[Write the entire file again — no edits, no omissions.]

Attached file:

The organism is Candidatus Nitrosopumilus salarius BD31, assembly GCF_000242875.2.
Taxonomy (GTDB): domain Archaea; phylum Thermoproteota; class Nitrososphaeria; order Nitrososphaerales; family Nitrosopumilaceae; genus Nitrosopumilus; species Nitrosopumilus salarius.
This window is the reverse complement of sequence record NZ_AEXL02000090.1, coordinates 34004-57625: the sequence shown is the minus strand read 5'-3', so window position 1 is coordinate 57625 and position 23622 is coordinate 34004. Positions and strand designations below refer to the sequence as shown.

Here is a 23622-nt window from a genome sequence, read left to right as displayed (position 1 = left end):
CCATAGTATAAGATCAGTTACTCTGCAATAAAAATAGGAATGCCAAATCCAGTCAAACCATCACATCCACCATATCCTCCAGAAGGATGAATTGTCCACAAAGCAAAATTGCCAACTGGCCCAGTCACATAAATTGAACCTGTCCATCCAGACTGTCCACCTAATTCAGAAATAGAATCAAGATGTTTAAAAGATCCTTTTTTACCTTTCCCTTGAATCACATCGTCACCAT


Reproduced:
The organism is Candidatus Nitrosopumilus salarius BD31, assembly GCF_000242875.2.
Taxonomy (GTDB): domain Archaea; phylum Thermoproteota; class Nitrososphaeria; order Nitrososphaerales; family Nitrosopumilaceae; genus Nitrosopumilus; species Nitrosopumilus salarius.
This window is the reverse complement of sequence record NZ_AEXL02000090.1, coordinates 34004-57625: the sequence shown is the minus strand read 5'-3', so window position 1 is coordinate 57625 and position 23622 is coordinate 34004. Positions and strand designations below refer to the sequence as shown.

Here is a 23622-nt window from a genome sequence, read left to right as displayed (position 1 = left end):
CCATAGTATAAGATCAGTTACTCTGCAATAAAAATAGGAATGCCAAATCCAGTCAAACCATCACATCCACCATATCCTCCAGAAGGATGAATTGTCCACAAAGCAAAATTGCCAACTGGCCCAGTCACATAAATTGAACCTGTCCATCCAGACTGTCCACCTAATTCAGAAATAGAATCAAGATGTTTAAAAGATCCTTTTTTACCTTTCCCTTGAATCACATCGTCACCAT